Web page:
Methods: Dried and powdered leaves of Meriandra bengalensis were extracted with hexane and ethanol by continuous refluxing. Extracts were filtered and concentrated on rotary evaporator. Column chromatography was used to partially purify the ethanol extract using Alumina. Various polar fractions; 2%, 4%, 6%, 8% and15% chloroform in petroleum ether and 10% methanol in chloroform were used to elute the active fractions. Larvicidal activity of various fractions at the 5 mg/ml and 2.5 mg/ml were recorded over 24 hour period. Larvae of Anopheles gambie were used for this study.
Results: All fractions showed very high larvicidal potential, Difference in larvicidal activity was observed with in the first 4 hours but later all fractions had a 100% mortality rate at both concentrations. At 5 mg/ml and 2.5mg/ml the strongest larvicidal activity was shown by the chloroform: pet ether (6%) which was equally active as the standard treatment. In the negative control all larvae were active and motile.
Conclusion: The findings of present study revealed that the column fractions of Meriandra bengalensiscontain effective larvicidal agents. Further investigations are needed to elucidate this activity against a wide range of all stages of mosquito species and also the active ingredient(s) of the extract responsible for larvicidal activity should be identified.
Odontonema is a group of tropical plant species used in folklore medicine because of its wide range of pharmacological properties. These plants are known to be anti-bacterial, anti-inflammatory, anti-hypertensive, anti-viral, hepatoprotective, sedative and anti-oxidant. Furthermore, some species have been reported to induce child birth and trigger bronchodilatation. Since this group of plants is associated with a plethora of pharmacological properties, a review of reported medicinally-relevant investigations is warranted. Herein, we review the ethnopharmacology, bioactivity reports, and phytochemistry of the plant species belonging to the genus Odontonema. To compile this review, an extensive literature search was conducted using Google Scholar, SciFinder, ScienceDirect, Web of Science, and Scielo web sites, updated to May 2015. Although there are a number of pharmacological and ethnopharmacological reports on the four species of Odontonema covered in this review, phytochemical profiling of this group of plants is quiet limited. Odontonemastrictium was found to be the most phytochemically profiled showing the presence of phytosterols and flavonoids.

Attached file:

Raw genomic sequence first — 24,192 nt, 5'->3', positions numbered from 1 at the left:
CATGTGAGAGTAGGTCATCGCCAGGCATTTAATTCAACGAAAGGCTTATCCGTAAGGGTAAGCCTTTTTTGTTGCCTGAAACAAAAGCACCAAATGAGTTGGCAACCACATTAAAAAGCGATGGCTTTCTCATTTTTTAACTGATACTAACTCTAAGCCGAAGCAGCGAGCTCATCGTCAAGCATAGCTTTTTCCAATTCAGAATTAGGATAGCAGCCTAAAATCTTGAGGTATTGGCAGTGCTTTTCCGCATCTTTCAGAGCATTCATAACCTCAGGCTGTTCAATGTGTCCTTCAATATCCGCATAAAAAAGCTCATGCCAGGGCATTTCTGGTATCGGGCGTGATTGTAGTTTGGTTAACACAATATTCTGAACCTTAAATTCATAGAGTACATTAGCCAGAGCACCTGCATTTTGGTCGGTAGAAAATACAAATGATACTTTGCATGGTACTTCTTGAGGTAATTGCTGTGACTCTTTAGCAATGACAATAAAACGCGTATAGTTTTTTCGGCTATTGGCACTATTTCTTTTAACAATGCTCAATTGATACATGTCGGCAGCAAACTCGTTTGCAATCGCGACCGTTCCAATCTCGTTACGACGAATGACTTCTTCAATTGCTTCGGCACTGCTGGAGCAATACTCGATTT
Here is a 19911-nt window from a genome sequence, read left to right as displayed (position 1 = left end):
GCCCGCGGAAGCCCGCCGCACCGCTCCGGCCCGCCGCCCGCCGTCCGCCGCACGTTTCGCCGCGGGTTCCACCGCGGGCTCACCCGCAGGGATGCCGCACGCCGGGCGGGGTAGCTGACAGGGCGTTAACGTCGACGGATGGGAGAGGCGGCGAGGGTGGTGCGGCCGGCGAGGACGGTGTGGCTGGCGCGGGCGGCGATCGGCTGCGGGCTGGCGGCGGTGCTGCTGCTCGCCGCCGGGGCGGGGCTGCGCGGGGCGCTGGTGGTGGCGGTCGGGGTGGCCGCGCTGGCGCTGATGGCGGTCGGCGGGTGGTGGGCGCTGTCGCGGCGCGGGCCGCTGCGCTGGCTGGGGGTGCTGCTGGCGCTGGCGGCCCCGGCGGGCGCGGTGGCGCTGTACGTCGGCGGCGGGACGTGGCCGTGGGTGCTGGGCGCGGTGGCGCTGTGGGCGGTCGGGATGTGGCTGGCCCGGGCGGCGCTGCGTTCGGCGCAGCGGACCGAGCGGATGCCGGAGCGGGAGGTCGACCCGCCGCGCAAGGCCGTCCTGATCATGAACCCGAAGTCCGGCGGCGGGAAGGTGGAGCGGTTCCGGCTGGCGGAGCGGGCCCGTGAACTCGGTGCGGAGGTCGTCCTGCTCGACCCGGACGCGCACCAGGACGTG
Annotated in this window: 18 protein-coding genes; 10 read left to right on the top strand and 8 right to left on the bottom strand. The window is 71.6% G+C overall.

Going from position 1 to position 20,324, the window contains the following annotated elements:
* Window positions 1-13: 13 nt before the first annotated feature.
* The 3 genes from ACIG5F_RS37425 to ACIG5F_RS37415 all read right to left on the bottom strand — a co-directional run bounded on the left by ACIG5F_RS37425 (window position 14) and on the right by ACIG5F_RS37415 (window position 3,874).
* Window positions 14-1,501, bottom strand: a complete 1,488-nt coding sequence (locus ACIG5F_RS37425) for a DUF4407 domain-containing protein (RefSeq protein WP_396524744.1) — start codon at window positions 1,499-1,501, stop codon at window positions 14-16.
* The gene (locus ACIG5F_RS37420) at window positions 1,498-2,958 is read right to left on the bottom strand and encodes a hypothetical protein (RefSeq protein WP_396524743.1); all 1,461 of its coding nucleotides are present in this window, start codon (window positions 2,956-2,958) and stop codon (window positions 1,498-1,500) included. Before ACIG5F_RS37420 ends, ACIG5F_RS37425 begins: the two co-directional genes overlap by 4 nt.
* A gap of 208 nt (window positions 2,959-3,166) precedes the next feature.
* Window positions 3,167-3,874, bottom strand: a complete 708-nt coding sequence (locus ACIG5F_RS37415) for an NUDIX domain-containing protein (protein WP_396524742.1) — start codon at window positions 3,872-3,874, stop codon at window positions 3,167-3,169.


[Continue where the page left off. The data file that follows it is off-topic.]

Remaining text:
Self-medication involves the use of medicinal products by the individuals to treat self-recognized diseases or symptoms or the intermittent or continuous use of medication prescribed by a physician for chronic or recurrent disease or symptoms. Self-medication also involves acquiring medicines without a prescription or resubmitting old prescriptions to purchase medicines, sharing medicines with relatives or members of one’s social circle or using left over medication or failing to comply with the professional prescription, either by prolonging it or interrupting it too early or decreasing or increasing the originally prescribed dose. It is practiced significantly worldwide, even though its type, extent and reasons for its practice may vary. No data are available on the current status of self-medication practices among health sciences. It is a worldwide sensation and probable contributor to antimicrobial resistance to antibiotics. The adversative results of such practices should always be highlighted to the public and steps to restrain it. Extensive irrational use of antibiotics without medical direction may result in bigger possibility of unsuitable, improper, or unwarranted therapy, false finding, and delays in proper treatment, pathogen resistance and amplified morbidity. This review focused on the self‑medication of various drugs through internet. The purpose of this review is to provide awareness to the readers about the hazardous and worse consequences of the drug misuse through self-medication. Various research and review articles are reviewed for collection of information about self-medication.